Spotlight on… Rhododendron!

Rhodondendron (Rhododendron ponticum)

What is Rhododendron?

Rhododendron ponticum is one of the worst invasive species in the U.K. (as well as throughout Europe and in New Zealand). Rhododendron is a dense shrub that grows up to 8m tall. It has waxy, elliptical/oblong, dark green leaves that grow up to 22cm in length and bright purple-pink flowers. It is evergreen, so it is visible all year round.

It is important to keep track of Rhododendron because once it invades an area, few native plant species will survive, due to Rhododendron outcompeting them for resources (primarily light).

Rhododendron is covered by the Wildlife and Countryside Act 1981.  It is listed under Schedule 9 of the Act and Section 14 of the Act states that it is an offence to plant or otherwise cause the species to grow in the wild.

Where is Rhododendron?

According to our database, Rhododendron is found throughout Oxfordshire and Berkshire (see map below), but particularly in South East Berkshire. However, our database only includes information which people have provided to us (and we have collected), so a lack of records doesn’t mean that Rhododendron aren’t present in the area. All it means is that no-one has told TVERC they’ve spotted them… yet!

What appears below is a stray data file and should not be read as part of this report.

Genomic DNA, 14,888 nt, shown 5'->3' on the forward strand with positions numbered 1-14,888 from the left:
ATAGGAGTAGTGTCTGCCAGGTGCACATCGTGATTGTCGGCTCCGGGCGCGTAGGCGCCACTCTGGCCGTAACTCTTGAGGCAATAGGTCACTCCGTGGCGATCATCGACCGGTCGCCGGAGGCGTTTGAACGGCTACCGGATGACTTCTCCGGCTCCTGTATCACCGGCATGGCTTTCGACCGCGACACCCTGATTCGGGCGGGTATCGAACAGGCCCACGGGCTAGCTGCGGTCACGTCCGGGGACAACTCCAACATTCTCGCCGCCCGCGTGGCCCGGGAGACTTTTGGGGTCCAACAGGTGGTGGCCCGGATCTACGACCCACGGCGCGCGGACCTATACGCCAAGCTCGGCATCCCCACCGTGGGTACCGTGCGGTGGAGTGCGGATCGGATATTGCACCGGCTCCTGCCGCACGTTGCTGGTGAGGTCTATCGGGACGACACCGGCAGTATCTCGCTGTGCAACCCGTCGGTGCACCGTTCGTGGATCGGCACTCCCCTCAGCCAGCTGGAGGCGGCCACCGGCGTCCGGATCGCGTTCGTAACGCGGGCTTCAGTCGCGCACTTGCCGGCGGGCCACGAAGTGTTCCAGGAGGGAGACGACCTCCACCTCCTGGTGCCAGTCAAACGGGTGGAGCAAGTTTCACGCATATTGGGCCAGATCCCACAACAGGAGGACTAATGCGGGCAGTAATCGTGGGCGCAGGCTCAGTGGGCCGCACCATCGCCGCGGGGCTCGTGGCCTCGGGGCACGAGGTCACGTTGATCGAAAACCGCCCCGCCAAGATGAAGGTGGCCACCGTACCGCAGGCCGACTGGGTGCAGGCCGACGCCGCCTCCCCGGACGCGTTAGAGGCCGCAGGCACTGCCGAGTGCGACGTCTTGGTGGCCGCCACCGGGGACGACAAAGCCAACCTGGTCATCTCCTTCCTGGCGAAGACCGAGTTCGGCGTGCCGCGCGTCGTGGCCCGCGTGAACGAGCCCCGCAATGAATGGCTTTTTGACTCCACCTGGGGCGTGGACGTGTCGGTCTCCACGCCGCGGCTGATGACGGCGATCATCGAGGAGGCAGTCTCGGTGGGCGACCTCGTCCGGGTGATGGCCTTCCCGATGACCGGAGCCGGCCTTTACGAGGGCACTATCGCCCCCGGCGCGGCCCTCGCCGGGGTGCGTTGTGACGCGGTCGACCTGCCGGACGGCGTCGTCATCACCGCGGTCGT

Have you seen any Rhododendron?

If you spot any wildlife when you’re out and about, share your records and photos with TVERC via our website. By letting TVERC know what you have seen you will help protect and improve your local environment by increasing the quality and quantity of data we hold.

Absence records are also very useful, so also let us know if you’ve been out and haven’t seen anything!

Your records can inform a variety of exciting biodiversity projects and help people make informed decisions about how to develop and manage land sustainably. We are a ‘not for profit’ organisation so rely on valuable help from skilled volunteers to improve our database.

Identification help

Rhododendron is pretty easy to spot, and the excellent guide by the GB Non Native Species Secretariat should allow for easy identification!

There is a useful app that is free to download called “PlantNet”. PlantNet allows you to take a picture of the plant and it will attempt to identify it for you. This is not 100% accurate, so you should always double check with other ID guides, but it’s often a good place to start in the identification of a difficult plant, and compare other app users’ images of that species with your own specimen.

Tips for recording

  • Always make sure you have permission to be on the land, we’d love records from every spot, but please don’t trespass!
  • Rhododendron flowers between May-June, so don’t just look for the flowers, the leaves are also quite distinctive!
  • Make sure you wrap up warm, let someone know where you’re going, and keep an eye on your surroundings – stay safe!
  • Rhododendron is easy to spot from a distance, so a pair of binoculars and a high vantage point would be a great start.
  • Common on acid, peaty or sandy soils in woodland, heathland, rocky hillsides, river banks, gardens and parks.

Find out more 

Check out the links below for more information on Rhododendron and how to identify it!

GB Non-native species secretariat

Online Atlas of the British and Irish Flora

NBN Atlas 

Spotlight on... Rhododendron leaflet PDF

Where should we direct our spotlight next?

If you are a recorder, a local recording group or just have an interest in a species, send us your suggestion for a species, along with some facts and a photo (if possible) to